In Truth Seeker Kelnaht, Arden has created a sort of Master Elf Inspector and it works magically as well as realistically.  And like any good Inspector, Kel has junior detectives helping in the search and providing insight along the way.  Brem is one such character, strong and sure in his beliefs.  Loved this character too. Brem will be leaving for his own Truth Seeker role in another village and I hope that Arden allows him his own mystery or two in another story.

And then there is the romance and Triad relationship between Kel, Taruif, and Ianys.  The Forester II: Lost and Found starts with the three elves pulled apart by the painful circumstances of the first story.  Told from Kel’s point of view, we are never quite sure what the other two elves are feeling or thinking which adds to our understanding of the stress that Kel is under.  There are scenes that help convey the love and deep feelings that all three elves hold for each other.  And while I wanted a little more romance, ultimately their need for each other came across without additional scenes required. Both Taruif and Ianys appear and disappear often from the narrative because of the need to hide their continuing relations with Kel but that also keeps both characters at an arm’s length from the reader.

I felt that of the two, Taruif was the most accessible of the lovers with Ianys pulling away from his lovers, from their standpoint, for most of the story.  And while there is some resolution here for the Triad, there is clearly more to come in the final chapter. Both the first story, The Forester (50 pages) and the second, Lost and Found (88 pages) are short enough in length that they can be read in one sitting, one right after the other, which is what I recommend.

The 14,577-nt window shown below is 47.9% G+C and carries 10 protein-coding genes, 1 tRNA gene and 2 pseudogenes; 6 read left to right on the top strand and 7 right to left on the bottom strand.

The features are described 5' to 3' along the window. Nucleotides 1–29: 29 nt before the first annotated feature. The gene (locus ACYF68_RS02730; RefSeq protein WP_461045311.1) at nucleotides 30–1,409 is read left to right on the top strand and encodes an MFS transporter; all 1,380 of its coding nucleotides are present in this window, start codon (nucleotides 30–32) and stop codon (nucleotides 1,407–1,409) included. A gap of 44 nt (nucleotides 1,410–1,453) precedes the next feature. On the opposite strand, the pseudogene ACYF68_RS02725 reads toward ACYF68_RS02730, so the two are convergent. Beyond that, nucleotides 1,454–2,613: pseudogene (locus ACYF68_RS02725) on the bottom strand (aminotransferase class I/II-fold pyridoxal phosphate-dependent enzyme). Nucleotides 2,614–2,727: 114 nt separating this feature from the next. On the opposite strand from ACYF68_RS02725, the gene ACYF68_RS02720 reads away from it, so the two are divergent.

The Forester, The Forester II: Lost and Found and Oren’s Right,  which can be found in Storm Moon Press’ Carved in Flesh anthology, are all a part of Blaine D. Arden’s The Tales of the Forest universe.  I will eagerly await the last story in The Forester Trilogy.  If you are new to this universe, start with the first Forester story and work your way forward.  I think you will find this as elven world as addicting as I do.

Cover art by Nathie Block.  This cover is just gorgeous.  It’s lush, a visual treat and so perfect for the story within.

Book Details:

ebook, 88 pages
Published December 21st 2013 by Storm Moon Press
ISBN139781627570855
edition languageEnglish
Buy Link at Storm Moon Press

Books in The Tales of the Forest:

The Forester (The Forester #1)
The Forester II: Lost and Found (The Forester #2)
Oren’s Right
The Forester II- Lost and Found coverThe Forester coverOren's Right